In Social Media, The Customer Really Comes First
Social media make the customer more powerful than ever. Here's how to listen and react.
The customer is always right. Any organization that has paid only lip service to that adage will find itself at a distinct disadvantage as social networking platforms give customers not only a louder voice, but also one that can be heard far and wide in a matter of seconds.
Real-time compliments, complaints, questions, leads, support … Welcome to the age of social CRM.
- Core Systems Modernization: Harnessing the Power of Rules-Based Policy Administration
- The Oracle Insurance Survey: Overcoming IT Hurdles to Success
- Strategy: How Cybercriminals Choose Their Targets and Tactics
- Best Practices: 6 Security Services Every Small Business Must Have
We know of conventional CRM as the use of technologies and business practices to align and integrate marketing, sales, customer service, and help desk to attract new customers and retain and maximize relationships with existing ones. Social CRM is, well, exactly the same thing, but it uses the data and interactions from social platforms. Social CRM is challenging companies to be more open with their customer engagement initiatives, as well as to integrate and update traditional CRM systems with new social networking tools and processes.
"We don't see social CRM as being separate from the overall imperative to improve and manage customer relationships," says Forrester Research analyst William Band. "Social technologies that are associated with social engagement are really a subset of CRM technologies."
Here To Serve
Customer service is the most natural element of CRM to take advantage of the social model; it's where we're seeing some of the most significant social CRM impact today.
After some early, rudimentary steps into the provision of service and support on Twitter and Facebook, online men's fashion retailer Bonobos saw that customers were eager to engage on social media platforms--more so than by email or phone. The company determined it needed to be where its customers were, says John Rote, VP of customer experience at Bonobos.
"We were early advertisers on Facebook and a number of [employees] had Twitter accounts, but for a while we were a little afraid of taking full advantage of social, even from a marketing and advertising point of view," Rote says. "But with a lot of customers, once we started engaging with them on social media, we realized we had never had a call from this guy or an email from this guy, but here we are, and he's bringing his friends into the conversation on Twitter, he's very active on Facebook. Turns out there are a lot of people for whom the bar to engagement is pretty low for social media. They're really happy to become excited brand advocates. You just have to meet them on their own terms, which for a lot of people means Twitter and Facebook."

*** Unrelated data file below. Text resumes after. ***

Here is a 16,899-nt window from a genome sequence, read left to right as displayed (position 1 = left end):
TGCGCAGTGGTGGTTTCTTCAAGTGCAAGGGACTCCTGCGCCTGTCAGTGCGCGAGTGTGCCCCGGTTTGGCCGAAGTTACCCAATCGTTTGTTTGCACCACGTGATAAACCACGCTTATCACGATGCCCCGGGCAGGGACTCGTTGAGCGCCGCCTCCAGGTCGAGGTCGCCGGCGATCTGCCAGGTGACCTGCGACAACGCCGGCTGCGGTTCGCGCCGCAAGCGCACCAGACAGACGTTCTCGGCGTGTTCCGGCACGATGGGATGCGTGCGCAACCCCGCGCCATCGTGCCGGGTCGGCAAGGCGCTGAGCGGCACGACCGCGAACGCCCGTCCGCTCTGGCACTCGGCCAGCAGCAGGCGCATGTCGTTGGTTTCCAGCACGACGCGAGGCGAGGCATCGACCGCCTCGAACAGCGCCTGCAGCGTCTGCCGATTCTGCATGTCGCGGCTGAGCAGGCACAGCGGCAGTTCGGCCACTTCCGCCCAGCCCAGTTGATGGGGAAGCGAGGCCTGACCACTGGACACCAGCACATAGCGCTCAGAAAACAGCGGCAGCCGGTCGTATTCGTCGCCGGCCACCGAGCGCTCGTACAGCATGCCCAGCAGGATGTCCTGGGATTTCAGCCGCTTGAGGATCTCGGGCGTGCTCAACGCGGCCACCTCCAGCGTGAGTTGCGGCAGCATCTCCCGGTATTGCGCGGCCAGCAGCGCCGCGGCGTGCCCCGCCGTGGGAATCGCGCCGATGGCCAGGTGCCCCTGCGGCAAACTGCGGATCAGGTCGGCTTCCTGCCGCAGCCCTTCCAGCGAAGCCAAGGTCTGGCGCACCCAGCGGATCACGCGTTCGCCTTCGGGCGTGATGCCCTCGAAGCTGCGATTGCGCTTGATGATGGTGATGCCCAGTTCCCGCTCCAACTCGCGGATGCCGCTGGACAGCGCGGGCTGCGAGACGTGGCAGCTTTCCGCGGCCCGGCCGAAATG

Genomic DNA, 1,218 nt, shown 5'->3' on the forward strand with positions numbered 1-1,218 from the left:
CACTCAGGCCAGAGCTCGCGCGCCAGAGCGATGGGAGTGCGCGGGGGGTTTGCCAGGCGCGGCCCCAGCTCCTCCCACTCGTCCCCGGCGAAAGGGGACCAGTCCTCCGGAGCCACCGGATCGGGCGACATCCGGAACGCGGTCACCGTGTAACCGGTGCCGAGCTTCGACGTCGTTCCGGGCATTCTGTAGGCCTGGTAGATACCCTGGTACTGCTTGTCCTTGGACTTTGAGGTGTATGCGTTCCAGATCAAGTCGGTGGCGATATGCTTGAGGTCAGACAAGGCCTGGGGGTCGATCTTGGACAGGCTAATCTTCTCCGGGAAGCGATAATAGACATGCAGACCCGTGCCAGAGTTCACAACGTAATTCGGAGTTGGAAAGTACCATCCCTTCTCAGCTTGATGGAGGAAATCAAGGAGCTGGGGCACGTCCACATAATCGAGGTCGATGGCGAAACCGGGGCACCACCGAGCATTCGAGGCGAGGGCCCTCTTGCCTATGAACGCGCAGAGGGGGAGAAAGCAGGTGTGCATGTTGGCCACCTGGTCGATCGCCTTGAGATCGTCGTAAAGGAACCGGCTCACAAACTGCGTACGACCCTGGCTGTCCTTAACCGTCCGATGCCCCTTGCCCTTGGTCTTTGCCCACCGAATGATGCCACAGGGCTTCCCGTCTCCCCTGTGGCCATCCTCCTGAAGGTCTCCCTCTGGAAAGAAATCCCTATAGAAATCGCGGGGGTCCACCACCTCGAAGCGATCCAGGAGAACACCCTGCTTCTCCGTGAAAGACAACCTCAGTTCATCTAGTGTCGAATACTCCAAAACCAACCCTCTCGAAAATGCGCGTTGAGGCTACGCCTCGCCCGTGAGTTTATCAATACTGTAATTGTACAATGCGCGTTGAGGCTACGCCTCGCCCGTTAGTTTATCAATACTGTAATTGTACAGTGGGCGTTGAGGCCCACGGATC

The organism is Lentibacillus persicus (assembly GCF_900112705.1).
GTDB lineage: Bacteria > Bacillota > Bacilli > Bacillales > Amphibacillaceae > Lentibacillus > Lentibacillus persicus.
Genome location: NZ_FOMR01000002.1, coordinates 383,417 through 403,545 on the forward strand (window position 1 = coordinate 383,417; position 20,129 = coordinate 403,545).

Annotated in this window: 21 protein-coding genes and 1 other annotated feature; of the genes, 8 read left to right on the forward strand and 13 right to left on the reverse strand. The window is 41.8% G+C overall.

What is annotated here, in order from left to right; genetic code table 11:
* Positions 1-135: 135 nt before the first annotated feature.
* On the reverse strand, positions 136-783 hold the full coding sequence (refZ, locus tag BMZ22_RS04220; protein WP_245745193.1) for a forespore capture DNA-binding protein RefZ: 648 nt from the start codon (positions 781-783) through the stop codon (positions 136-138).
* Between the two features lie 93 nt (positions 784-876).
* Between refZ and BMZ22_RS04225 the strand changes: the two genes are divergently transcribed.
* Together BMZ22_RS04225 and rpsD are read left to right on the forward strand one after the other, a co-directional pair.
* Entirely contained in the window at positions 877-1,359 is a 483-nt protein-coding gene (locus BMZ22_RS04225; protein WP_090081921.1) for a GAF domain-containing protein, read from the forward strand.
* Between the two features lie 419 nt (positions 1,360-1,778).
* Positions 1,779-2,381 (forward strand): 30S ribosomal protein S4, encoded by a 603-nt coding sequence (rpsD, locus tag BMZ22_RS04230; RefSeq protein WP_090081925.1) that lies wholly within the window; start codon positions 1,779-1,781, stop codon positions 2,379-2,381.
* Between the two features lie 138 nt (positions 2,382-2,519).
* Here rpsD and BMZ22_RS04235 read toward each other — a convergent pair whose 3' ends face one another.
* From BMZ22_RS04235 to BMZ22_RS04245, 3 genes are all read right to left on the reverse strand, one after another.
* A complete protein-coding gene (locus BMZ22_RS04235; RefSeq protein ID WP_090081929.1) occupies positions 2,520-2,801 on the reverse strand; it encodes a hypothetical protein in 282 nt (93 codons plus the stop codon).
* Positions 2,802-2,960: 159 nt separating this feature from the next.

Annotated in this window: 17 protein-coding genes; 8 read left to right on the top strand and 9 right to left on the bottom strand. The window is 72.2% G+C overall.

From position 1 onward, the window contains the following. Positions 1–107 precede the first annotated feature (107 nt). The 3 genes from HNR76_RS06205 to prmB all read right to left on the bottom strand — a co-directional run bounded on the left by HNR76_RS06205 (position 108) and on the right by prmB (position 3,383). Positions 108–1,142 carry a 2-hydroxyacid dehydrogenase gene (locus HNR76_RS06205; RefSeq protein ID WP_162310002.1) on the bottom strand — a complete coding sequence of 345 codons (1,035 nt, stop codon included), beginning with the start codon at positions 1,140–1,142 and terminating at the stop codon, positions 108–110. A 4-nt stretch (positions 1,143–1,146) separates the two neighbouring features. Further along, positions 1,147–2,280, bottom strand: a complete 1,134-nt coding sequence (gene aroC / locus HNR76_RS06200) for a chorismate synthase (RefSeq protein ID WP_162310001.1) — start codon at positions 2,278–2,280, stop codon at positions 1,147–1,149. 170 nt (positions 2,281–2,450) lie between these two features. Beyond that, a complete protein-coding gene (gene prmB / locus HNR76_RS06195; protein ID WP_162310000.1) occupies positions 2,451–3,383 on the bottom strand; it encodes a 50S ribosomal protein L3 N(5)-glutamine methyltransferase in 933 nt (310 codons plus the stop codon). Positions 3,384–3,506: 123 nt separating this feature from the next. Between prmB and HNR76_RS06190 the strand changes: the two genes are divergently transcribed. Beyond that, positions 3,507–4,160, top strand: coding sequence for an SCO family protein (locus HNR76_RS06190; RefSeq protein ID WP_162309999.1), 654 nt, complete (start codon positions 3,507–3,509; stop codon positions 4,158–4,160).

Bonobos' social customer service efforts began with just him and one other person, Rote says. The two would print out screens showing customer interactions and manually tick off which ones each had responded to. As Bonobos delegated more time and resources to social efforts, its need for more robust management technology also increased. Instead of relying on shared printouts, Bonobos now uses Desk.com (a Salesforce.com service) to route service inquiries and customer cases to make sure they're all getting addressed by the right people and that the information can be archived and used moving forward.
Bonobos also discovered a kind of continuous loop between customer service and brand promotion. "What we saw was that the more engagement we had, from a service point of view, the more participation we had from a promotions and marketing point of view," Rote says, "and it was just this reinforcing kind of cycle, where we have people come in and do referrals over social media--that type of thing."
Download the August 2012 issue of The BrainYard